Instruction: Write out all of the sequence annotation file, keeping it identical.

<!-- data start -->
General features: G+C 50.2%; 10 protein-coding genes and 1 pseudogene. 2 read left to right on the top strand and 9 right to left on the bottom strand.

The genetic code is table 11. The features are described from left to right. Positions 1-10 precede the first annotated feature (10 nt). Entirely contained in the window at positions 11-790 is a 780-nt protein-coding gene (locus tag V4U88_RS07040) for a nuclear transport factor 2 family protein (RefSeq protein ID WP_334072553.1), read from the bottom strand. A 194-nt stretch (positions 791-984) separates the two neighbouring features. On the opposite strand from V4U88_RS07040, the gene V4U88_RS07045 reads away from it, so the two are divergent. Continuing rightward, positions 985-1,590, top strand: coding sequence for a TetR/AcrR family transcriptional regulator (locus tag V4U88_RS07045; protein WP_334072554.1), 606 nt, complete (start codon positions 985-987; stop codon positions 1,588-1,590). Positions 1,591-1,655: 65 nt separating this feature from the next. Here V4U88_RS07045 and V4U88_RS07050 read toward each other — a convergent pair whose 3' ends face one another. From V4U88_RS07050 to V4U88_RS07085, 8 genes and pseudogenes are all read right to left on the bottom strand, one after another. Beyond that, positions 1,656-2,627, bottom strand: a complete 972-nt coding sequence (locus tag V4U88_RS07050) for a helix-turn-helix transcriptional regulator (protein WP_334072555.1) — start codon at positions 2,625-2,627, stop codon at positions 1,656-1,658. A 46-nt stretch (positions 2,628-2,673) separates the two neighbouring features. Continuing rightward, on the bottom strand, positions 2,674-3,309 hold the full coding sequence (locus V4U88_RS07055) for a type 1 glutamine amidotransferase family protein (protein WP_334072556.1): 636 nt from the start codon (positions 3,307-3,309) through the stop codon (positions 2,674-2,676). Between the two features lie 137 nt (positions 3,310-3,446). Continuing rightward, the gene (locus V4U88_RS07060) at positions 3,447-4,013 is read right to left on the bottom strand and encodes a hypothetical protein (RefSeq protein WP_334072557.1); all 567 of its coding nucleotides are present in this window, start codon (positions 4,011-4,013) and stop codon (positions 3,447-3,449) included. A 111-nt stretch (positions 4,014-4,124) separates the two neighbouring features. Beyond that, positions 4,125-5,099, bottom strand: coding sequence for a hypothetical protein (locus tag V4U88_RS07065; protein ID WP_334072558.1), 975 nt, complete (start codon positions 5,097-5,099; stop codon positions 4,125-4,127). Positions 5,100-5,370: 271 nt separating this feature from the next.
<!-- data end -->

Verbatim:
General features: G+C 50.2%; 10 protein-coding genes and 1 pseudogene. 2 read left to right on the top strand and 9 right to left on the bottom strand.

The genetic code is table 11. The features are described from left to right. Positions 1-10 precede the first annotated feature (10 nt). Entirely contained in the window at positions 11-790 is a 780-nt protein-coding gene (locus tag V4U88_RS07040) for a nuclear transport factor 2 family protein (RefSeq protein ID WP_334072553.1), read from the bottom strand. A 194-nt stretch (positions 791-984) separates the two neighbouring features. On the opposite strand from V4U88_RS07040, the gene V4U88_RS07045 reads away from it, so the two are divergent. Continuing rightward, positions 985-1,590, top strand: coding sequence for a TetR/AcrR family transcriptional regulator (locus tag V4U88_RS07045; protein WP_334072554.1), 606 nt, complete (start codon positions 985-987; stop codon positions 1,588-1,590). Positions 1,591-1,655: 65 nt separating this feature from the next. Here V4U88_RS07045 and V4U88_RS07050 read toward each other — a convergent pair whose 3' ends face one another. From V4U88_RS07050 to V4U88_RS07085, 8 genes and pseudogenes are all read right to left on the bottom strand, one after another. Beyond that, positions 1,656-2,627, bottom strand: a complete 972-nt coding sequence (locus tag V4U88_RS07050) for a helix-turn-helix transcriptional regulator (protein WP_334072555.1) — start codon at positions 2,625-2,627, stop codon at positions 1,656-1,658. A 46-nt stretch (positions 2,628-2,673) separates the two neighbouring features. Continuing rightward, on the bottom strand, positions 2,674-3,309 hold the full coding sequence (locus V4U88_RS07055) for a type 1 glutamine amidotransferase family protein (protein WP_334072556.1): 636 nt from the start codon (positions 3,307-3,309) through the stop codon (positions 2,674-2,676). Between the two features lie 137 nt (positions 3,310-3,446). Continuing rightward, the gene (locus V4U88_RS07060) at positions 3,447-4,013 is read right to left on the bottom strand and encodes a hypothetical protein (RefSeq protein WP_334072557.1); all 567 of its coding nucleotides are present in this window, start codon (positions 4,011-4,013) and stop codon (positions 3,447-3,449) included. A 111-nt stretch (positions 4,014-4,124) separates the two neighbouring features. Beyond that, positions 4,125-5,099, bottom strand: coding sequence for a hypothetical protein (locus tag V4U88_RS07065; protein ID WP_334072558.1), 975 nt, complete (start codon positions 5,097-5,099; stop codon positions 4,125-4,127). Positions 5,100-5,370: 271 nt separating this feature from the next.